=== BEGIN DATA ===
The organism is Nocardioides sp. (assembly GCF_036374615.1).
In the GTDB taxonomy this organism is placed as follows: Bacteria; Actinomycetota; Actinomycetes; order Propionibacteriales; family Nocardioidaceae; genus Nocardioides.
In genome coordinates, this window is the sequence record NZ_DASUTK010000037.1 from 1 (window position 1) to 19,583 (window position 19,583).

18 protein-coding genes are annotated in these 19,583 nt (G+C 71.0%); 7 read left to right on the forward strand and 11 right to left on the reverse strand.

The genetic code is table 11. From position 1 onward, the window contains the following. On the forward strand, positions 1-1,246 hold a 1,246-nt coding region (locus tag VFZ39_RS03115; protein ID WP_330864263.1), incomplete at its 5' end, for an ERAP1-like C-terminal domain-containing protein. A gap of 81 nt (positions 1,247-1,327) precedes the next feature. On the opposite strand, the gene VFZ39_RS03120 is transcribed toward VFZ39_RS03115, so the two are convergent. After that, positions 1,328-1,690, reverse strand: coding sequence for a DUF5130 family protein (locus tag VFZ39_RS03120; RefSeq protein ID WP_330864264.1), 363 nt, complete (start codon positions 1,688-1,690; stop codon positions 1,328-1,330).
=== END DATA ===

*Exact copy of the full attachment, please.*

The organism is Nocardioides sp. (assembly GCF_036374615.1).
In the GTDB taxonomy this organism is placed as follows: Bacteria; Actinomycetota; Actinomycetes; order Propionibacteriales; family Nocardioidaceae; genus Nocardioides.
In genome coordinates, this window is the sequence record NZ_DASUTK010000037.1 from 1 (window position 1) to 19,583 (window position 19,583).

18 protein-coding genes are annotated in these 19,583 nt (G+C 71.0%); 7 read left to right on the forward strand and 11 right to left on the reverse strand.

The genetic code is table 11. From position 1 onward, the window contains the following. On the forward strand, positions 1-1,246 hold a 1,246-nt coding region (locus tag VFZ39_RS03115; protein ID WP_330864263.1), incomplete at its 5' end, for an ERAP1-like C-terminal domain-containing protein. A gap of 81 nt (positions 1,247-1,327) precedes the next feature. On the opposite strand, the gene VFZ39_RS03120 is transcribed toward VFZ39_RS03115, so the two are convergent. After that, positions 1,328-1,690, reverse strand: coding sequence for a DUF5130 family protein (locus tag VFZ39_RS03120; RefSeq protein ID WP_330864264.1), 363 nt, complete (start codon positions 1,688-1,690; stop codon positions 1,328-1,330).